She Moved Through the Fair

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  • Teideal (Title): She Moved Through the Fair.
  • Uimhir Chatalóige Ollscoil Washington (University of Washington Catalogue Number): 781508.
  • Uimhir Chnuasach Bhéaloideas Éireann (National Folklore of Ireland Number): none.
  • Uimhir Roud (Roud Number): 861.
  • Uimhir Laws (Laws Number): none.
  • Uimhir Child (Child Number): none.
  • Cnuasach (Collection): Joe Heaney Collection, University of Washington, Seattle.
  • Teanga na Croímhíre (Core-Item Language): English.
  • Catagóir (Category): song.
  • Ainm an té a thug (Name of Informant): Joe Heaney.
  • Ainm an té a thóg (Name of Collector): unavailable.
  • Dáta an taifeadta (Recording Date): 24/02/1978.
  • Suíomh an taifeadta (Recording Location): University of Washington, United States of America.
  • Ocáid an taifeadta (Recording Occasion): day class.
  • Daoine eile a bhí i láthair (Others present): unavailable.
  • Stádas chóipcheart an taifeadta (Recording copyright status): unavailable

At the time this song was made, ‘She Moved Through the Fair,’ TB was a deadly disease. Now, she knew she was dying of TB. But she didn’t want, eh- Everybody was talking that they’d never get married because she had this particular disease. Anyway, she died without him marrying her.

My young love said to me, my mother won’t mind
And my father won’t slight you for your lack of kind1
Then she stepped away from me, and this she did say
‘It will not be long, love, till our wedding day.’

She stepped away from me, and moved through the fair
And fondly I watched her move here and move there
She then turned homeward with one star awake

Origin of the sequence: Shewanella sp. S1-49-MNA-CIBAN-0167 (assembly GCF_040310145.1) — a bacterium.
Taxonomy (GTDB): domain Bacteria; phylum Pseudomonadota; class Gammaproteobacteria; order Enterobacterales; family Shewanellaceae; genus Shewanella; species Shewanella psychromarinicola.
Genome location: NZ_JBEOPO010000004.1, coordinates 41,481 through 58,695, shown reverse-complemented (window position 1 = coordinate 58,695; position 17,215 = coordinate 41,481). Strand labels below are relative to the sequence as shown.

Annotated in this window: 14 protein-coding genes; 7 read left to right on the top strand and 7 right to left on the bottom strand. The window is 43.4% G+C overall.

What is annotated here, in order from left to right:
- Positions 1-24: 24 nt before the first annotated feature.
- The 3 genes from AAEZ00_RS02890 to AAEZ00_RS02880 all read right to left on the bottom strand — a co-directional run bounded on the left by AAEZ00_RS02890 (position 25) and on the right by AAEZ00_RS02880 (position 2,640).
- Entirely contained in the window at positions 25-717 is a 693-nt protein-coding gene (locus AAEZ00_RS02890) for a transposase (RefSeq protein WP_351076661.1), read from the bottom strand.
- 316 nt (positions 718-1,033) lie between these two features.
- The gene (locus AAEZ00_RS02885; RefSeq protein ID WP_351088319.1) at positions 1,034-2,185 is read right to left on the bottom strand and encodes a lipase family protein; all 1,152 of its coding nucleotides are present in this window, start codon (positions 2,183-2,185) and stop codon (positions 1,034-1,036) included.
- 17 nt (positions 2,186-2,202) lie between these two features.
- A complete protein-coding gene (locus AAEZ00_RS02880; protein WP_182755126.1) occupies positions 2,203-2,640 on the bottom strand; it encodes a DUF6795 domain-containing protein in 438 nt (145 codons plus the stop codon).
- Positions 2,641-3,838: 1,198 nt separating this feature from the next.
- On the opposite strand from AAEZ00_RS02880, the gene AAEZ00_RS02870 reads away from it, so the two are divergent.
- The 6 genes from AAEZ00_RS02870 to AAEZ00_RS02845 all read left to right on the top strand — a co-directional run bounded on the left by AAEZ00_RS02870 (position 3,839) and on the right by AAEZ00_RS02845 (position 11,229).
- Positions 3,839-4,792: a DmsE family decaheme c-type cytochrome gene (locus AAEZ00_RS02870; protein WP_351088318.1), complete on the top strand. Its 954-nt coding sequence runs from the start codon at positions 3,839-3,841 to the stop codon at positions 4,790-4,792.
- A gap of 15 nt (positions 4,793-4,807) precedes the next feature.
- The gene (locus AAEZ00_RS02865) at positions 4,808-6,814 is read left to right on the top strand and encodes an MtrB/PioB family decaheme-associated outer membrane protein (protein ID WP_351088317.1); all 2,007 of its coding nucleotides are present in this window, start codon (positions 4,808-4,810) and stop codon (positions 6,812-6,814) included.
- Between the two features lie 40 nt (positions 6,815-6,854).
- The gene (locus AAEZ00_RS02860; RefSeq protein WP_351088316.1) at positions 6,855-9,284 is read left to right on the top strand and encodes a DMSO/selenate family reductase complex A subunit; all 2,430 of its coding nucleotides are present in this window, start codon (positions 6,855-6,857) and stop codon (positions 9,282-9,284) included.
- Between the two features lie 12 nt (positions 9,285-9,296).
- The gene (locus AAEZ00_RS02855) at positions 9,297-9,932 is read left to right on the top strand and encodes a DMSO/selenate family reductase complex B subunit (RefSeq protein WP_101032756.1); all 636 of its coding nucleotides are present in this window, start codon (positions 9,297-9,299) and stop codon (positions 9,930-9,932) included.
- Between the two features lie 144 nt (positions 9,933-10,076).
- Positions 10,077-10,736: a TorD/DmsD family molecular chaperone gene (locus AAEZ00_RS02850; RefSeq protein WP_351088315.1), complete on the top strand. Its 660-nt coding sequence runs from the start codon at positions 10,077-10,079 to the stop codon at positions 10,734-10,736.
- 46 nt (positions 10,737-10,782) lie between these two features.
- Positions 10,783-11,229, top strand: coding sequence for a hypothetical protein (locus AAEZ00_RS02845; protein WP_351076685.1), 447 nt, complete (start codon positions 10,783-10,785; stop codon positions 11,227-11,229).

As the swan in the evening moves over the lake.

And the people were saying that us two’d never wed
For one has a sorrow that I mustn’t tell
She sighed as she passed with her goods and her gear
And that was the last I saw of my dear.

Last night she came to me, my dead love came in
So softly she came, that her feet made no din
She laid her hand o’er me, and this she did say,
‘It will not be long, love, till our wedding day.’


1. i.e. kin; family status.

In 1979, Joe tried to persuade Lucy Simpson that the last line of the song, as he remembered it sung by everyone at home, should be ‘It will not be long, love, ’til next market day’ (UW85-39.3). Whatever about that, there’s no doubt that this was an extremely popular song. The version Joe sings here is the commonly-heard version adapted from traditional material by writer Padraic Colum (1881-1972) who is said to have encountered the song originally in Donegal; the air was arranged by Herbert Hughes (1882-1937), who also arranged ‘Down by the Sally Gardens’ and ‘My Lagan Love’.

This song was recorded while Joe was Artist in Residence at University of Washington.